Business professionals often complain that the lack of case law in Nevada creates a climate of uncertainty for business decision-making. The Nevada Supreme Court has been working to change that and, in recent months, the Court was particularly productive, issuing numerous published opinions that affect Nevada’s businesses and the real estate market. Following are a few brief highlights.
The fall-out from the 2008 housing bubble burst continues to play out in Nevada’s courts. Four noteworthy cases regarding security interests and foreclosures were recently decided by the Supreme Court. Hefetz v. Beavor dealt with a waiver of the one-action rule found in NRS 40.430. The statute generally requires a creditor seeking to recover the debt secured by real property to proceed first against the security prior to seeking recovery from the debtor personally. With limited exceptions set forth by statute, a guarantor, surety or debtor can waive the one-action rule. The Hefetz case held that to avoid waiver, a party must timely assert the one-action rule as an affirmative defense in the party’s responsive pleadings.
The Court was also active in the area of homeowner association law, particularly with regard to what is referred to as the “superpriority lien” found in NRS 116.3116. This “superpriority” gives a homeowner association’s (HOA) lien on real property for unpaid dues priority over other security interests. In 2014, the Court decided the SFR Investments case, which concluded that an HOA’s foreclosure of its lien extinguished the first deed of trust on the property. In other words, the HOA could end up owning property worth hundreds of thousands of dollars by simply trying to recover a few hundred dollars in assessments.
Recently issued decisions expand on the SFR Investments case. In Renfroe v. Lakeview Loan Serv., LLC, the Court held that the HOA superpriority lien is not preempted by the Federal Housing Administration insurance program. Even a federally insured loan secured by real property can be knocked out by the HOA lien. K&P Homes v. Christiana Trust held that the SFR Investments decision is retroactive and applies to all foreclosures conducted since NRS 116.3116’s inception. LN Mgmt. LLC Series 5105 Portraits Place v. Green Tree Loan Servicing held that an HOA foreclosure on a house in Nevada after the homeowners commenced bankruptcy proceedings in Texas violated the automatic stay and invalidated the sale, even though the HOA received no notice of the bankruptcy filing.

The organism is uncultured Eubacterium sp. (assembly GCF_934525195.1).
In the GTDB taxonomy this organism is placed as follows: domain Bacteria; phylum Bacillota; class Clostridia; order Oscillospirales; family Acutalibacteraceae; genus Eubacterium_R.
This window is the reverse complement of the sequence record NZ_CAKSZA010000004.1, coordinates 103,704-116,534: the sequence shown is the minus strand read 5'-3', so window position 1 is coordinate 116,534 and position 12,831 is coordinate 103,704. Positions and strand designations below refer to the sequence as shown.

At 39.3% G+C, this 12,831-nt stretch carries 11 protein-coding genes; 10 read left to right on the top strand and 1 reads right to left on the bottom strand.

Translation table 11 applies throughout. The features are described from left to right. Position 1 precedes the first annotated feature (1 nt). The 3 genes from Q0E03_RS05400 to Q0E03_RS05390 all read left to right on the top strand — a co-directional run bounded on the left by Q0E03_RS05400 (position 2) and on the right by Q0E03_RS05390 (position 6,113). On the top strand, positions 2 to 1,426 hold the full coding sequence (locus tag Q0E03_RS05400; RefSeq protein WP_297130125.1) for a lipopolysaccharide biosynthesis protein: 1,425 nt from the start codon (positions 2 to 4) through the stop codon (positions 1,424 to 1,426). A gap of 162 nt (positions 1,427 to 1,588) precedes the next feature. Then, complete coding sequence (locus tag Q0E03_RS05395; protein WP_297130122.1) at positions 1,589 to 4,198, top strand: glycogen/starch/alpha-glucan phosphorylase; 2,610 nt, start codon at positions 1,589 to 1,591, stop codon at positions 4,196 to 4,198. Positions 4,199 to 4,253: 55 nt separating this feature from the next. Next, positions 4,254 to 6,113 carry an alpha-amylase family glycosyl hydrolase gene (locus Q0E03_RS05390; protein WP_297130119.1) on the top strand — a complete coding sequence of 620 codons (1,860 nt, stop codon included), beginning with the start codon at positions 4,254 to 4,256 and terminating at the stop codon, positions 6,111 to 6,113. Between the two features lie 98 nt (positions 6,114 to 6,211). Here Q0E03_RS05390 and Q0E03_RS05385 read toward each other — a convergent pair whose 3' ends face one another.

The Court was also active in other areas that affect businesses. Gardner v. Henderson Water Park, LLC held that a member of a limited liability company cannot be personally responsible for the LLC’s liabilities solely by virtue of being a member. This case highlights one of the reasons that Nevada is considered to have a business-friendly climate: its highest court will recognize the protections afforded by the corporate structure.
Also, the Court affirmed a use tax levied on a business for minerals mined outside of Nevada but used in the state. In Southern California, Edison v. Dept. of Tax., the Court held that NRS 372.270 does not unconstitutionally favor companies that mine minerals within the state’s borders (and that are exempted from use tax). The Court also concluded that the taxpayer was not owed a credit equal to the transaction privilege tax (TPT) levied by another state where the TPT is not a sales tax within the meaning of NAC 372.055.
As these decisions indicate, the Court has been busy building its jurisprudence in a number of areas of law that affect the Nevada business climate. With this level of productivity, we can anticipate greater certainty in the law going forward.
Debbie Leonard, Partner & Jeff Silvestri, Partner, McDonald Carano
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